According to a 2007 Retail Council of Canada story, Canadians spend an average of $123 on supplies for classroom use. (Danny Johnston/Associated Press)
Bypassing big-ticket gadgets for basics
Last Updated August 21, 2007
Backpacks on wheels, children's cellphones, laptops for little ones — back-to-school shopping can be a challenging chore for parents who don't want to overspend while helping their little ones go to the head of the class.
Canadians spend an average of $353 on back-to-school items including clothes and books, according to a 2007 survey by the Retail Council of Canada.
Families surveyed said they planned to pick up new clothes, shoes, cellphones, digital cameras, MP3 players, locker gear, backpacks, calculators and computer equipment.
Men were more likely to create a larger budget averaging $360, while women said they planned to spend an average of $349 on their children.
Differentiating between what kids want and what will be useful can be a difficult task. Some marketers would have consumers believe the days of picking a protractor, a package of looseleaf paper and a box of pencil crayons are over, but teachers say that may not be the case. Bigger isn't necessarily better when it comes to back-to-school shopping, say some experts.
Matt Turner, who teaches Grades 7 and 8 at O.V. Jewitt Community School in Winnipeg, said that ultimately, students need only a positive attitude and the core basics.
"Let's be realistic," said Turner. "[Students need] pencils, paper, pens."
As simple as that sounds, Turner said many children fail to show up prepared with paper and pens.
"It can delay you anywhere from two to five minutes a day," he said. "It does waste time and it wastes the time of the kids that are ready to learn."
Parenting expert Ann Douglas said parents should use the ritual of back-to-school shopping to learn the differences between needing and wanting. Indulging children isn't always the right or healthy thing, she warned.
"Kids are feeling like they have to have it all at 13, and that's a very strange phenomenon," Douglas said.
The key to effective back-to-school shopping, Douglas said, is evaluating the need for the product. Parents should discuss how the product will be used, and ask if that stylish backpack is durable, if there's room in the classroom for a backpack on wheels, and if a fancy phone is needed if it's only going to be used for emergencies.
Buying big ticket items
The issue of giving children cellphones is a heated issue pitting safety against practicality. Most parents will assess need individually and consider if their children really need a cellphone. Parents should also determine who will pay the monthly phone fees.
"It's not just buying the thing for the first time; it's the ongoing carrying costs and the costs of mistakes like when you discover that those text messages at 10 or 15 cents a pop really add up — like maybe $20, $30, $50 a month, and suddenly you've not just lost your allowance, it's all your babysitting money, all your birthday money — kaboom," Douglas said.
Teachers note that bringing a cellphone to class can be a distraction and disruptive. Turner said he understands some parents give their children phones as a safety precaution, but said in some cases they've proved to be a distraction when students are caught text messaging each other or receiving calls in the middle of a lesson.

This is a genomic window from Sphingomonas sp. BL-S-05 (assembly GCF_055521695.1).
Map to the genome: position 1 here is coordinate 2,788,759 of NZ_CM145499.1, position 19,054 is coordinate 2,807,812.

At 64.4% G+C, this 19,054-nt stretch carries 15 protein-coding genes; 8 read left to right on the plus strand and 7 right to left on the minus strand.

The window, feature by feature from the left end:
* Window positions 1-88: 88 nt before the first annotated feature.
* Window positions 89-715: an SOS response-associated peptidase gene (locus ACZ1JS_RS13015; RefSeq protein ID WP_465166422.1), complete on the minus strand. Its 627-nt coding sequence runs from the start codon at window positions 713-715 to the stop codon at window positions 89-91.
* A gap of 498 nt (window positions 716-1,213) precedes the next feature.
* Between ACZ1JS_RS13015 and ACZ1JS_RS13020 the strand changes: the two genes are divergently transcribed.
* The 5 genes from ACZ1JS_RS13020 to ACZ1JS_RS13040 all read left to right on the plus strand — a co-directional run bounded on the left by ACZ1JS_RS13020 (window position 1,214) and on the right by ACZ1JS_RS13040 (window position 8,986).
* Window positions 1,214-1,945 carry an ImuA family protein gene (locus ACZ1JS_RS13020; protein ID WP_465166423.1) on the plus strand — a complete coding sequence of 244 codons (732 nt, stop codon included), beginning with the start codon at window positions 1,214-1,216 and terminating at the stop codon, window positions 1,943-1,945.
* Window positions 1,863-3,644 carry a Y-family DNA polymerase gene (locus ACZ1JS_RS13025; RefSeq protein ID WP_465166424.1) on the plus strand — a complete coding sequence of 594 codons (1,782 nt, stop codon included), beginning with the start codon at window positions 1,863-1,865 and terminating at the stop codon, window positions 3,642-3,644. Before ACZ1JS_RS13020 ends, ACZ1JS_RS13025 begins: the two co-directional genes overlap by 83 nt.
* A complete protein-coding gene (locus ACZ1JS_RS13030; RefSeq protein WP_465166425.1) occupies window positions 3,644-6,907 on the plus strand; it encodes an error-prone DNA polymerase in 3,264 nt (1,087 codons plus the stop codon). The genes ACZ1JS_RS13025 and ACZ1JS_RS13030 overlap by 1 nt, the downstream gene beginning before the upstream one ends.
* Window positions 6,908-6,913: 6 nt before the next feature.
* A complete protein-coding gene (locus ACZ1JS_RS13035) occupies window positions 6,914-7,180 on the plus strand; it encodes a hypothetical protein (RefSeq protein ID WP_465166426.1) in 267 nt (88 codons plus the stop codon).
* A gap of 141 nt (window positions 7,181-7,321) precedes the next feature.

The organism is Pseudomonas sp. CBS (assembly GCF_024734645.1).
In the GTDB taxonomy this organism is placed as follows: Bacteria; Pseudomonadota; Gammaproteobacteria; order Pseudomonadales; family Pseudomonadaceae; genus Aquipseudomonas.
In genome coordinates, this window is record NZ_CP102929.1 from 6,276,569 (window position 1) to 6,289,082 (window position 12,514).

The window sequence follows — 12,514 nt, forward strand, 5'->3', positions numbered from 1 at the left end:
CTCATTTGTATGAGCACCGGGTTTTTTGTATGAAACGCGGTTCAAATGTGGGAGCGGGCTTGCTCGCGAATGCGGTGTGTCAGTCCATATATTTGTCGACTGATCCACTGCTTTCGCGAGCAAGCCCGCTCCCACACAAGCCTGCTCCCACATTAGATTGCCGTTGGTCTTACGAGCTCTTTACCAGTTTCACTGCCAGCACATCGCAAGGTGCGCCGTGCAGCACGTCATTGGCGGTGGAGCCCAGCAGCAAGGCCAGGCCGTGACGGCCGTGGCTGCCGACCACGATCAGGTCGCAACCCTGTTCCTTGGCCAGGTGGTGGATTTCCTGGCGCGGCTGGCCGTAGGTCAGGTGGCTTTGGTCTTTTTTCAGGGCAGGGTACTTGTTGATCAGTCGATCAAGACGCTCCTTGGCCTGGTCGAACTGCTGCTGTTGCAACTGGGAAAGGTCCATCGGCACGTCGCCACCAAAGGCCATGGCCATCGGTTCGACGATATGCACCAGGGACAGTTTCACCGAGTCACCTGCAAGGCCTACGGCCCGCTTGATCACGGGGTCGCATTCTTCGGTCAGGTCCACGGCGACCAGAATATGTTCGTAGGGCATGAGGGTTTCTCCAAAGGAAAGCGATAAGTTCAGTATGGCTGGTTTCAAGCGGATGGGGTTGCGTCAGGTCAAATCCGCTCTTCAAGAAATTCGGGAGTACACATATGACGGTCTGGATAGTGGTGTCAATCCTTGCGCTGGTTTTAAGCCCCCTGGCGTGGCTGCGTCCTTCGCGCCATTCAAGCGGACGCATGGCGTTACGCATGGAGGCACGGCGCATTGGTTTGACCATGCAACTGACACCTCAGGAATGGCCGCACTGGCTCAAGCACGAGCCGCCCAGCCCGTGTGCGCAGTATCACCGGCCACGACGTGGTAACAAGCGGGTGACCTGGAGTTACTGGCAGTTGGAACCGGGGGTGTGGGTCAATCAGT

Consumers in Quebec and Alberta spend the most on back-to-school supplies, averaging $449 and $409, respectively. Shoppers in the Prairie provinces, at an average of $269, spend the lowest amount in the country. (Chantal Poirier/Canadian Press)
Another big-ticket item many parents will surely consider is the computer. Are there facilities at home or the local library? Should you upgrade to a newer version? Would a laptop be beneficial to bring to school? Again, parents should evaluate their children's needs. In the case of laptops, parents must ask if their children are responsible enough to take care of the computers. Even older students should consider whether it's safe to store something that valuable in their lockers.
"Having one becomes like an albatross; you have to babysit it at every moment at school so it doesn't get stolen," Douglas said. "As a laptop owner and an adult, I know what that feels like — you have to go to the bathroom with your laptop. It's like having a child."
University students should also consider if they are prone to e-mail and game distractions. In these cases, note taking may be a better alternative to laptops.
Stock up on supplies
In terms of basic supplies, Turner urged parents to account for items that will become misplaced and keep considerable stock of essential items such as pencils and notebooks on hand.
"You'd be surprised how fast in the middle years anyway they lose things," Turner said. "They could come prepared for the first week and then the next week they don't have a pen or a piece of paper."
Parents might also consider buying a year-round pass to a museum, an art gallery or a science centre to foster learning outside the classroom.
Overcoming peer pressure to get the newest gadget and gear can be a tough thing that children can overcome with a little parental guidance. Douglas urged parents to point out that the return to school, and life in a broader context, is not merely about buying new things.
"I would encourage parents not to feel guilty for not giving their kids the world on a platter," she said. "[Don't] be afraid to push back a bit and to set reasonable limits on spending because that's one of the best things you can do as a parent."
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